One of New Mexico’s big industries is suffering greatly from the coronavirus crisis. The state has a very profitable racing industry that brings in millions of dollars annually. With the coronavirus pandemic causing a shutdown, no races are happening, which means zero earnings for everyone in the industry.
There is a big push though from local horse owners to allow for live racing to come back, with strict protocols in place to prevent the spread of infection.
The New Mexico government suspended live racing several weeks ago to limit the number of large gatherings. This was to prevent the spread of the virus. Though casinos and tracks are empty, the horse stables are still open and are losing money since they have to pay salaries and care of the horses. No one wants to lose money, which is the reason for the push for reopening.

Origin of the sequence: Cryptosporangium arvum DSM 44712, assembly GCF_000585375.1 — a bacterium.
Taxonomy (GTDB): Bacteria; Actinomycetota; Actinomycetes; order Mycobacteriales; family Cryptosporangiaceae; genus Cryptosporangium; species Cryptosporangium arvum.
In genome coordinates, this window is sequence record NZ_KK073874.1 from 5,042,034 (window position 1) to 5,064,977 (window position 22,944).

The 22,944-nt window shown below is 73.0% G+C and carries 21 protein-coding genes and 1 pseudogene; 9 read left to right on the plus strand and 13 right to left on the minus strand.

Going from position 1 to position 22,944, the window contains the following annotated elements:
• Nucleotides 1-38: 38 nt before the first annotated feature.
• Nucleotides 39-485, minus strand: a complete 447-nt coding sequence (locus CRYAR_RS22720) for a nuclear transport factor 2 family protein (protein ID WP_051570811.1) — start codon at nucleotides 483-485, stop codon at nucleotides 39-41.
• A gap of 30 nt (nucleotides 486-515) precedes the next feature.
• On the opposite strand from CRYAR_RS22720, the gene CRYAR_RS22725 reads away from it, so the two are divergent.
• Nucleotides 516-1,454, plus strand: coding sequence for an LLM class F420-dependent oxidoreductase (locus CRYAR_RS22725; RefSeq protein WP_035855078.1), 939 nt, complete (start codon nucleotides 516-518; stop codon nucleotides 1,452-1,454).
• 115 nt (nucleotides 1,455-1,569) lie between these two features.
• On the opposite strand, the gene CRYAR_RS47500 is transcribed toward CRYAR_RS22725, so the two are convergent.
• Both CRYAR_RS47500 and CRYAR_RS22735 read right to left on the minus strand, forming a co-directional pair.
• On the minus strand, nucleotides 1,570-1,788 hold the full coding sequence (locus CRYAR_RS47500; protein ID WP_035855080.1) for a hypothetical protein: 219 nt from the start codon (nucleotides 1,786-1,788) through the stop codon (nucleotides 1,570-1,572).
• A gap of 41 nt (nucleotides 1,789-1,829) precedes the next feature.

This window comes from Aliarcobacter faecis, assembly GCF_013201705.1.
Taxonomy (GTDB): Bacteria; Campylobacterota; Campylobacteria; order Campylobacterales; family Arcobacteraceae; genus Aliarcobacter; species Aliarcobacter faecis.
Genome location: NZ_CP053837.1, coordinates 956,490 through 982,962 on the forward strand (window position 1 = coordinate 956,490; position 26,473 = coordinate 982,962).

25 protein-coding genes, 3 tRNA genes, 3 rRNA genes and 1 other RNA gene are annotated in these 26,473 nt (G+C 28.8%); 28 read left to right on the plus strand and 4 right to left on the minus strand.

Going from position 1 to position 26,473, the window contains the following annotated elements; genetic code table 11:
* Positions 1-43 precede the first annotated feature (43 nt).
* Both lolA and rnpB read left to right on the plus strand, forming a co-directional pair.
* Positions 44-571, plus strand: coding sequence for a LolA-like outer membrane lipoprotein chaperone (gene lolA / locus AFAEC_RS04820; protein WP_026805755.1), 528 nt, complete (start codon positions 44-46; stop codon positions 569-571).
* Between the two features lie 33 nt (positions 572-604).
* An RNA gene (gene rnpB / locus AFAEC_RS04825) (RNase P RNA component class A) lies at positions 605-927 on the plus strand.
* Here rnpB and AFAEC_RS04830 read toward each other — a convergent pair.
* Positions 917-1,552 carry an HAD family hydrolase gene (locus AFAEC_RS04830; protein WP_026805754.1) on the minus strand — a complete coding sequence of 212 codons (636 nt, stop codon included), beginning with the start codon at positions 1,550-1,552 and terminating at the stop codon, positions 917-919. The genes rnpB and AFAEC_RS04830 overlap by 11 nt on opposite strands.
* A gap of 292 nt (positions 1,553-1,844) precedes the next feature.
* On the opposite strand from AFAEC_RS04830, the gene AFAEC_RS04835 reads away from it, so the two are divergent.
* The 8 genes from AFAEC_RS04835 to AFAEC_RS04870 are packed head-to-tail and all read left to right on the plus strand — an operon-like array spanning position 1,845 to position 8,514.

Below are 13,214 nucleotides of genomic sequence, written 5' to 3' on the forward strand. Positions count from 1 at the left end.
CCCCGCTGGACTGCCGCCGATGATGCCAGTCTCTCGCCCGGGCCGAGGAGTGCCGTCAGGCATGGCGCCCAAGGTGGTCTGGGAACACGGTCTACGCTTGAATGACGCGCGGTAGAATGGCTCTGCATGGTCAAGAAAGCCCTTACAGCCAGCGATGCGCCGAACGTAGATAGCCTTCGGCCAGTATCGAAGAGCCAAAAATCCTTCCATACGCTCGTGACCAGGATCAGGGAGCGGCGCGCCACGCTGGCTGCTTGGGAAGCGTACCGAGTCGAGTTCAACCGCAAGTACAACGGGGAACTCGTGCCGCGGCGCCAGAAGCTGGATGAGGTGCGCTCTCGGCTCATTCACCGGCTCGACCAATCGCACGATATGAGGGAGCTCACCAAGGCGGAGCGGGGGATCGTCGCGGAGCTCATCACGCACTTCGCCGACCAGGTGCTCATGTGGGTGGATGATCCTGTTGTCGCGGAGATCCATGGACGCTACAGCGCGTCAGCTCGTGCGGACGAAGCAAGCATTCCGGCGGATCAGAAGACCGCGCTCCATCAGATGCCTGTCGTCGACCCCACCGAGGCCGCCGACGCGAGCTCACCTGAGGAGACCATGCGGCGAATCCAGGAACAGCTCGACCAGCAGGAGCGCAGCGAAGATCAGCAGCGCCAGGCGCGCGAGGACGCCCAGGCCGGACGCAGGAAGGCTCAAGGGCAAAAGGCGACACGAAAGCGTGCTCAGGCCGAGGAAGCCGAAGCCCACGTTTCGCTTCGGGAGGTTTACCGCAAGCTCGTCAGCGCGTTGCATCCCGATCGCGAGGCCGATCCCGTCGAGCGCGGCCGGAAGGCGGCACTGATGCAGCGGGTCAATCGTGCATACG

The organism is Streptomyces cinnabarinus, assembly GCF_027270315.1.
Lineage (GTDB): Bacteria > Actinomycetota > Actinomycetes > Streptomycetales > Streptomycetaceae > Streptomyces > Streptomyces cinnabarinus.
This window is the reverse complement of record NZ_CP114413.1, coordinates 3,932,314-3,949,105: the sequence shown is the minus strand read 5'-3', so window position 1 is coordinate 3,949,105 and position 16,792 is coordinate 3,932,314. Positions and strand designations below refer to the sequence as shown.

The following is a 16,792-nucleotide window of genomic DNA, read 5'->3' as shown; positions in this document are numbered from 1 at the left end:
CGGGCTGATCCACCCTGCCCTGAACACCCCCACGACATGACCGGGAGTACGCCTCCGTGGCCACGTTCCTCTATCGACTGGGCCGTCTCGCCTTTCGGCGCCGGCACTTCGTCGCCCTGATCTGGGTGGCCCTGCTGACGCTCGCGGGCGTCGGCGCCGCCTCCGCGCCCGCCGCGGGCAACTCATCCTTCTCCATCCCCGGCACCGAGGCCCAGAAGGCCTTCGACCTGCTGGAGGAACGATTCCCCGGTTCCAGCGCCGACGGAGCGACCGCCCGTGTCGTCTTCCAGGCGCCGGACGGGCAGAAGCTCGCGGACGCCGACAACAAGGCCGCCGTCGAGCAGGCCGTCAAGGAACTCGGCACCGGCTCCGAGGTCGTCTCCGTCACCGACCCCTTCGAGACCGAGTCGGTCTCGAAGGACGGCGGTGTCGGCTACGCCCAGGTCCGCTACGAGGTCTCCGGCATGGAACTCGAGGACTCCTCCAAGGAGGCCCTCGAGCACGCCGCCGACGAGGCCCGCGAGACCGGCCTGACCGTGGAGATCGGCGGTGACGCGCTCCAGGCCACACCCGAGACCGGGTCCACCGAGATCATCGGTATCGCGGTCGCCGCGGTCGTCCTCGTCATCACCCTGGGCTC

For live racing to come back, NM Governor Michelle Lujan Grisham must give her approval. However, the governor has been pretty strict about the state’s social distancing measures. Additionally, the state’s Racing Commission would have to put forth several options and recommendations on how to make sure the reopening happens as safely as possible.
A recent meeting between the owners of the local race tracks and the commissioners saw the main issue being discussed but no word on the reopening has been released. The commissioners did cancel the remaining race dates scheduled for the race tracks so that their purse money could be used for later races this year.
What the commission has been reviewing is what other states with racing have been doing. A popular option is to allow races without spectators.
Major Hitlast fiscal saw New Mexico bring in $62 million from the gaming taxes alone. The data estimates that the tracks generated over $240 million in net wins. This makes the horse racing industry one of the state’s biggest moneymakers. Reopening it would help the economy recover from the economic hurt that the pandemic is causing.
Yet another major problem is the maintenance of horses which is not cheap. The horses still need expensive care during this period of time. However, NM does not want to yield to pressure and open the racetracks without having proper protocols in place!